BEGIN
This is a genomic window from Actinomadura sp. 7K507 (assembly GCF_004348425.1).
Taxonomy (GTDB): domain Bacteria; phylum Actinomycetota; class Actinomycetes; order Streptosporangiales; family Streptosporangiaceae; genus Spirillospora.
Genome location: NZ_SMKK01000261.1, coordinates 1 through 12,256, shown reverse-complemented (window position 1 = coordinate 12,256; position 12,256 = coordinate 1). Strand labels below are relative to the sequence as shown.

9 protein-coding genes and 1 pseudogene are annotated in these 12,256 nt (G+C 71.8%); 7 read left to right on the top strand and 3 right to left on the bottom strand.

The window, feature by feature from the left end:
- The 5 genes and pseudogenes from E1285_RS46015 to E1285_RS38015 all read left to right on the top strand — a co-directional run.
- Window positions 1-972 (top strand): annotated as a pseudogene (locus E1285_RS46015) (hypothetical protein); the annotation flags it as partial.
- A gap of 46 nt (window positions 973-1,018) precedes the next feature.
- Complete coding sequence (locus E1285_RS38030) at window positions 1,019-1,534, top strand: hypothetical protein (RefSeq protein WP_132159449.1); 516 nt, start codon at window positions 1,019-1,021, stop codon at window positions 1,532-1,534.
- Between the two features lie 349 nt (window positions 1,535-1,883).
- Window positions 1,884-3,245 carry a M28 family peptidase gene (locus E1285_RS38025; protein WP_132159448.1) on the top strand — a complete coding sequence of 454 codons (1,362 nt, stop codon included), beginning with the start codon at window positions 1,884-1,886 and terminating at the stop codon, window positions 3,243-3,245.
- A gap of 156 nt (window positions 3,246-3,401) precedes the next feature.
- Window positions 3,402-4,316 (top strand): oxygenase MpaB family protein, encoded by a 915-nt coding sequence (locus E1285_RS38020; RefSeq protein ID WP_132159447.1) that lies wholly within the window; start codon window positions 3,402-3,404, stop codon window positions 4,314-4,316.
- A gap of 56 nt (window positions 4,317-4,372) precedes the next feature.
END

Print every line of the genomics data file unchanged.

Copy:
This is a genomic window from Actinomadura sp. 7K507 (assembly GCF_004348425.1).
Taxonomy (GTDB): domain Bacteria; phylum Actinomycetota; class Actinomycetes; order Streptosporangiales; family Streptosporangiaceae; genus Spirillospora.
Genome location: NZ_SMKK01000261.1, coordinates 1 through 12,256, shown reverse-complemented (window position 1 = coordinate 12,256; position 12,256 = coordinate 1). Strand labels below are relative to the sequence as shown.

9 protein-coding genes and 1 pseudogene are annotated in these 12,256 nt (G+C 71.8%); 7 read left to right on the top strand and 3 right to left on the bottom strand.

The window, feature by feature from the left end:
- The 5 genes and pseudogenes from E1285_RS46015 to E1285_RS38015 all read left to right on the top strand — a co-directional run.
- Window positions 1-972 (top strand): annotated as a pseudogene (locus E1285_RS46015) (hypothetical protein); the annotation flags it as partial.
- A gap of 46 nt (window positions 973-1,018) precedes the next feature.
- Complete coding sequence (locus E1285_RS38030) at window positions 1,019-1,534, top strand: hypothetical protein (RefSeq protein WP_132159449.1); 516 nt, start codon at window positions 1,019-1,021, stop codon at window positions 1,532-1,534.
- Between the two features lie 349 nt (window positions 1,535-1,883).
- Window positions 1,884-3,245 carry a M28 family peptidase gene (locus E1285_RS38025; protein WP_132159448.1) on the top strand — a complete coding sequence of 454 codons (1,362 nt, stop codon included), beginning with the start codon at window positions 1,884-1,886 and terminating at the stop codon, window positions 3,243-3,245.
- A gap of 156 nt (window positions 3,246-3,401) precedes the next feature.
- Window positions 3,402-4,316 (top strand): oxygenase MpaB family protein, encoded by a 915-nt coding sequence (locus E1285_RS38020; RefSeq protein ID WP_132159447.1) that lies wholly within the window; start codon window positions 3,402-3,404, stop codon window positions 4,314-4,316.
- A gap of 56 nt (window positions 4,317-4,372) precedes the next feature.